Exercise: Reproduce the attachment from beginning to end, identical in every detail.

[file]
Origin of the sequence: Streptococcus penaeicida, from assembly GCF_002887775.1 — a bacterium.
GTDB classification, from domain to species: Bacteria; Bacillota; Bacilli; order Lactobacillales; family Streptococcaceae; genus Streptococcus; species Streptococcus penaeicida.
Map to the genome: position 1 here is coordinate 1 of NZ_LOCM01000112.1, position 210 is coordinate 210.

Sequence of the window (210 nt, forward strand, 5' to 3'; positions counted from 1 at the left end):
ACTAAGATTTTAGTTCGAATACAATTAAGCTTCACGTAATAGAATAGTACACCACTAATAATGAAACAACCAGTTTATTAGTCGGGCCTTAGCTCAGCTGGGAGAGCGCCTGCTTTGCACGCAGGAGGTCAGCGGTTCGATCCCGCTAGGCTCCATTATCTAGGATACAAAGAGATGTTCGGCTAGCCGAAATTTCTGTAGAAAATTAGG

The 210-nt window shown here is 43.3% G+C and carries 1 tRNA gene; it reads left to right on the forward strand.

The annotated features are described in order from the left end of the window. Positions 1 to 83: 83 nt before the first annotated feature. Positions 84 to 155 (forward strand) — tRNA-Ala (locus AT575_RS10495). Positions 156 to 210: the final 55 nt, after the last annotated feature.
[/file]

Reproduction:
Origin of the sequence: Streptococcus penaeicida, from assembly GCF_002887775.1 — a bacterium.
GTDB classification, from domain to species: Bacteria; Bacillota; Bacilli; order Lactobacillales; family Streptococcaceae; genus Streptococcus; species Streptococcus penaeicida.
Map to the genome: position 1 here is coordinate 1 of NZ_LOCM01000112.1, position 210 is coordinate 210.

Sequence of the window (210 nt, forward strand, 5' to 3'; positions counted from 1 at the left end):
ACTAAGATTTTAGTTCGAATACAATTAAGCTTCACGTAATAGAATAGTACACCACTAATAATGAAACAACCAGTTTATTAGTCGGGCCTTAGCTCAGCTGGGAGAGCGCCTGCTTTGCACGCAGGAGGTCAGCGGTTCGATCCCGCTAGGCTCCATTATCTAGGATACAAAGAGATGTTCGGCTAGCCGAAATTTCTGTAGAAAATTAGG

The 210-nt window shown here is 43.3% G+C and carries 1 tRNA gene; it reads left to right on the forward strand.

The annotated features are described in order from the left end of the window. Positions 1 to 83: 83 nt before the first annotated feature. Positions 84 to 155 (forward strand) — tRNA-Ala (locus AT575_RS10495). Positions 156 to 210: the final 55 nt, after the last annotated feature.